Since 1984 I have been a biomedical researcher. I was drawn to a new field "Bioinformatics" - which uses computers to answer biological questions. My work in this field, especially in the area of the Human Genome Project, is known within the scientific communities. I have worked both in academic and private research organizations - including my work as a scientific founder of a Biotech company.
In 2005 I decided it was time for "Life 2.0" and spent the next four years earning a law degree by taking classes three nights a week for four years. I did this while continuing my full-time job as a researcher. In 2009 I was awarded my law degree, magna cum laude, and passed the North Carolina Bar a few months later.
I was driven to learning the law by two factors. First, by looking at the field of genetics, at present time, it was clear to me that there would be many areas where laws will be passed and legal precedents will be set. I am concerned with issues such as patient rights, patentability of genes, and genetic discrimination (just to name a few).
Second, my research did not put me in a position where I felt I could directly help specific individuals. It was my goal upon passing the NC Bar Exam to work with people in the community to provide legal solutions to challenges they may face.
Thus, my practice is split into two broad areas.
The first I call "Entrepreneurial & Biotech Law."
This is where I work with scientists, venture capitalists and bankers, universities, and other organizations to provide counsel on legal issues. This might include legal work regarding intellectual property, patents, protecting patient rights, etc.
The second broad area is "General Practice."
This is where I use my skills and knowledge to help people with legal problems. I take a traditional "country lawyer" approach to my practice. I am there for my clients and will even travel to their homes of businesses to help them. Though I call this area "General Practice," I do not practice in ALL legal areas; the areas in which I do practice can be seen here or at my website (www.ajclegal.com).
Hourly ($55-425/hour), contingent (20-40%), Fixed (sometimes), Retainer (sometimes), Free consultation (30 minutes), Pro bono (10%)
Cash, Check, Credit card
Are you an attorney? Endorse this lawyer
Mr. Cuticcia is knowledgeable and makes positive contributions to the legal community. I would recommend him to those in need of legal assistance in the patent area. His non-legal expertise in medicine and genetics allow him to understand the necessity and value of patents.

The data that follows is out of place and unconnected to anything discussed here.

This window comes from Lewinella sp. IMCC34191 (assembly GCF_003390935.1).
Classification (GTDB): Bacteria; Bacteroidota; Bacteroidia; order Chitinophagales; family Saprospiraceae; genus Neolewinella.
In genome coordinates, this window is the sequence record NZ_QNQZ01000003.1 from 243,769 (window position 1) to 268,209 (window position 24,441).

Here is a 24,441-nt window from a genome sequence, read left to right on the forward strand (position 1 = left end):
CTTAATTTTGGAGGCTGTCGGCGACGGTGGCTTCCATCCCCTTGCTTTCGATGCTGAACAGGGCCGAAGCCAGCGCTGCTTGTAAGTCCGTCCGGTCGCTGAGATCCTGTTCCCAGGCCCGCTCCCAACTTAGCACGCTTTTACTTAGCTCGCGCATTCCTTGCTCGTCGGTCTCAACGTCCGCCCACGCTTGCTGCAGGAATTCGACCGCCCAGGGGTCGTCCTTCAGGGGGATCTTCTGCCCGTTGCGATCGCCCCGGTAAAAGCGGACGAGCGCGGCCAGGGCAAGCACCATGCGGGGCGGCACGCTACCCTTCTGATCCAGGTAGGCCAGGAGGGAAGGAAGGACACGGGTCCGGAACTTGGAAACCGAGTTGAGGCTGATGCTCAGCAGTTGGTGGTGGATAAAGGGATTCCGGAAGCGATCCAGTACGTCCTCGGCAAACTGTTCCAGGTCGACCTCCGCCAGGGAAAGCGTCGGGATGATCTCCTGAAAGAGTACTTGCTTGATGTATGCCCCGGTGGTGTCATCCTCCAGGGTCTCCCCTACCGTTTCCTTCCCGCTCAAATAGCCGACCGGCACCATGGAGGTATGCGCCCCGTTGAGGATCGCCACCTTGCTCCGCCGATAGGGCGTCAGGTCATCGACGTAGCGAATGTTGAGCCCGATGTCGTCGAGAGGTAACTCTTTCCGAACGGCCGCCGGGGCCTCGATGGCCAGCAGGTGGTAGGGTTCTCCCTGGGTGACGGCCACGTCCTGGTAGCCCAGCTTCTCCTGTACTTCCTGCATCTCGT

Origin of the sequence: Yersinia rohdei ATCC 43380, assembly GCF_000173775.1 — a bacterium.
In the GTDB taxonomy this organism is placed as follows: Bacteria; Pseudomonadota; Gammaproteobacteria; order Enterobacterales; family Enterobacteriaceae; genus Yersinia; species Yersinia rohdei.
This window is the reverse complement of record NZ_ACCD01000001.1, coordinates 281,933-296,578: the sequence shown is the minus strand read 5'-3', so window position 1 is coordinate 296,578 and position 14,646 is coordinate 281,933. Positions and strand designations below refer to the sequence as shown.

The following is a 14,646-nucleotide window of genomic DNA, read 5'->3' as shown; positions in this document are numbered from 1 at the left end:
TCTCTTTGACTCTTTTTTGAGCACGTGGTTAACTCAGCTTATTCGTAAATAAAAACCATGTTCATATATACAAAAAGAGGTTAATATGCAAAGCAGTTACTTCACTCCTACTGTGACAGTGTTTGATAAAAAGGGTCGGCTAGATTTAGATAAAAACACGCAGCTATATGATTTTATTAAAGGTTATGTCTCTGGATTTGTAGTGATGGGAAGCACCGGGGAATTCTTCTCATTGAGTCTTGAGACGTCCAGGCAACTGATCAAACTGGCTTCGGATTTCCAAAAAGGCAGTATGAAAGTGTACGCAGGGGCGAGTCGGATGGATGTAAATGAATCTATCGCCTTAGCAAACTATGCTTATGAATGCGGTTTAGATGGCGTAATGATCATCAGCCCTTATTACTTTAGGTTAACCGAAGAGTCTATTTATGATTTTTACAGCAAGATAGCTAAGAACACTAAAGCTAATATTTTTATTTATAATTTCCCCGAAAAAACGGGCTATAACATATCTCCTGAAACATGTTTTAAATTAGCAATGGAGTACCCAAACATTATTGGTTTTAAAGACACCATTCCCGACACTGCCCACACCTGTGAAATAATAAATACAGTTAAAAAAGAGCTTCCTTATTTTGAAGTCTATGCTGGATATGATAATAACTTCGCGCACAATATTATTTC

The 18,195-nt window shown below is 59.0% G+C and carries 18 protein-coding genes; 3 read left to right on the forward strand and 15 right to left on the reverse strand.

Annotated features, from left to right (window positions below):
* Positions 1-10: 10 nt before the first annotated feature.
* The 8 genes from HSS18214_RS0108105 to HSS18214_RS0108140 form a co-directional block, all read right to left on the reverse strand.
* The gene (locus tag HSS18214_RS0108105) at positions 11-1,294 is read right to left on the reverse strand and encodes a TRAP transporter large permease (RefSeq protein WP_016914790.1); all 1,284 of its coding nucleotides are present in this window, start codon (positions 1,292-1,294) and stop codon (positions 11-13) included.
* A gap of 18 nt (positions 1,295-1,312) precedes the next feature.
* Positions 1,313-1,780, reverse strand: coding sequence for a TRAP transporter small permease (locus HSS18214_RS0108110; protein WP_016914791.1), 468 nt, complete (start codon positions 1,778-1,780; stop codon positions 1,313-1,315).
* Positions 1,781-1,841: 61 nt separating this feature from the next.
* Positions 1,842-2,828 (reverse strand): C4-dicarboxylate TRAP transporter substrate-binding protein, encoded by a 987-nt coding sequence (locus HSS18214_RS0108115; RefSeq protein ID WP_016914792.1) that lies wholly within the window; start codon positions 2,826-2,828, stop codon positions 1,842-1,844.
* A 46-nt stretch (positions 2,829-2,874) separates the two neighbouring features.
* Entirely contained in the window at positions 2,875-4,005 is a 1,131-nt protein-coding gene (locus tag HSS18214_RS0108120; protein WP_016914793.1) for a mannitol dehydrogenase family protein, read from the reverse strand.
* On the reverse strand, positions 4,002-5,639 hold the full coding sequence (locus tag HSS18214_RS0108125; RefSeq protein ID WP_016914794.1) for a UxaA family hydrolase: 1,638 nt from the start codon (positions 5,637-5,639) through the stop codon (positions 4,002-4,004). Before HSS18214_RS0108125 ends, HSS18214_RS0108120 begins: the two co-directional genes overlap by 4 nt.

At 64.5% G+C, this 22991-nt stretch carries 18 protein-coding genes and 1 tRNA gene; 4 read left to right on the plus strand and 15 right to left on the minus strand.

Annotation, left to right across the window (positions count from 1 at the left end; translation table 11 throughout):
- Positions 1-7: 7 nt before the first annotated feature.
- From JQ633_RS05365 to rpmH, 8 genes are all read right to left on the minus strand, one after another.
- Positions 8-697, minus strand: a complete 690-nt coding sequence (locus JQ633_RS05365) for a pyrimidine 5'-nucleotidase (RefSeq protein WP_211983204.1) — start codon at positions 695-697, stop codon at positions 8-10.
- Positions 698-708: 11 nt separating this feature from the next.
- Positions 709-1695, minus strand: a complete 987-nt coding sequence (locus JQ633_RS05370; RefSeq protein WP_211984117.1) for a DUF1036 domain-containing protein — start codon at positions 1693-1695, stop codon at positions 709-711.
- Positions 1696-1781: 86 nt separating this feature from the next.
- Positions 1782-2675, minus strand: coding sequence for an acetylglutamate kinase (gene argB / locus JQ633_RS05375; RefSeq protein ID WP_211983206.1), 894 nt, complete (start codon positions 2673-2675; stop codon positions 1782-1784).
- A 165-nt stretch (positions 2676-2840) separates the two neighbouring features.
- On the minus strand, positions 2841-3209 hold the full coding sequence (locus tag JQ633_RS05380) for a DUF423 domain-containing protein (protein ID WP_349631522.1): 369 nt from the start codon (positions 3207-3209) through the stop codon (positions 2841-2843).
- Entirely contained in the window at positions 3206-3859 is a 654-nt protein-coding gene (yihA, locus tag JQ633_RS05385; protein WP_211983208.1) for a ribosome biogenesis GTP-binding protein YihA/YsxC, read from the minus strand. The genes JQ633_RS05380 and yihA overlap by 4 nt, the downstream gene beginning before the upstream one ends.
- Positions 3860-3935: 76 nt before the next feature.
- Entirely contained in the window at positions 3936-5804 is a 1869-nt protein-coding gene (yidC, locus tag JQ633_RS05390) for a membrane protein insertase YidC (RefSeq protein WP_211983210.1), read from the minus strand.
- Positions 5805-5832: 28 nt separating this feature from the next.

Ashley Smith Family Attorney
Relationship: Fellow lawyer in community
|Award name||Grantor||Date granted|
|Law Review Staff||NCCU||2008|
|caBIG Outstanding Achievement Award||National Cancer Institute||2007|
|Law Review Staff||NCCU||2007|
|GSA Travel Award||Genetics Society of America||1989|
|UMBC Distinguished Scholar||UMBC||1987|
|Outstanding Graduate in Biological Sciences||UMBC||1987|
|Maryland Distinguished Scholar||State of Maryland||1984|
|Oratorical Scholarship||American Legion||1984|
|Adjunct Full Professor||North Carolina Central School of Law||2011 - Present|
|Attorney & Registered Patent Attorney||AJC Legal Services||2010 - Present|
|Duke Bioinformatics Scholar||Duke University School of Medicine||2006 - 2010|
|Director, Computational Biology||MITRE/Mitretek||2005 - 2006|
|Director, Bioinformatics||Research Triangle Institute||2002 - 2006|
|Associate Professor||University of Toronto, Faculty of Medicine||1998 - 2002|
|Director, Bioinformatics||Hospital for Sick Children||1997 - 2001|
|Director, Genomics and Information Tech.||ChemGenics Pharmaceuticals||1996 - 1997|
|Assistant Professor||Johns Hopkins University School of Medicine||1992 - 1995|
|Association name||Position name||Duration|
|Raleigh Chamber of Commerce||N/A||2013 - Present|
|Wake Academy of Criminal Trial Lawyers||N/A||2011 - 2013|
|National Counsel of Lawyers & Scientists||Member||2009 - 2013|
|North Carolina Bar Association||N/A||2009 - Present|
|American Bar Association||N/A||2009 - Present|
|NC Tenth Judicial Bar||N/A||2009 - Present|
|NCCU Law Review||Staff||2007 - 2009|
|NCCU Biotechnology and Pharmaceutical Law Review||Managing Editor (year 2) Staff (year 1)||2006 - 2009|
|State of N.C. v. Thomas||Dropped one charge, plead to other|
|State of N.C. v. Sanders||3 days in custody, costs|
|State of N.C. v. Tillery||Dismissal of one charge, plea to other|
|See all legal cases|
|American Bas Association Press||Bioinformatics Law: Legal Issues For Computational Biology in the Post-Genome World||2013|
|American Bar Association Press||eBook: Bioinformatics Law: Legal Issues For Computational Biology in the Post-Genome World||2013|
|Book and eBook (Amazon.com)||The Letter: A Satirical Look at Becoming a Lawyer||2012|
|American Bar Association publication||Genetics: A Handbook for Lawyers||2010|
|US-China Law Review||Death With Dignity Revisited: Gonzales v. Oregon||2009|
|NCCU Biotechnology & Pharmaceutical Law Review||Dissecting the Genomics and Personalized Medicine Act of 2007||2009|
|The Open Ethics Journal||Existing Ethical Principles and their Application to Personal Medicine||2008|
|Open Law Journal||The Legal Treatment of the Parental Rights and Obligations of Sperm Donors||2008|
|North Carolina Central University School of Law||Law||JD - Juris Doctor||2009|
|University of Georgia||Genetics||PhD - Doctorate||1992|
|University of Maryland, Baltimore County (UMBC)||Biological Sciences||BA - Bachelor of Arts||1987|
|Law School Course||Genetics and the Law||2012|
|Law School Course||Genetics and the Law||2011|
|CHI Biomarker Summit||Bioinformatics of Biomarkers||2008|
|NCCU Conference on Pharmaceutical Law||Law and Ethics in Biomedicine||2005|
|NC Biotechnology Investment Expo||Genetic and Genomic Databases||2004|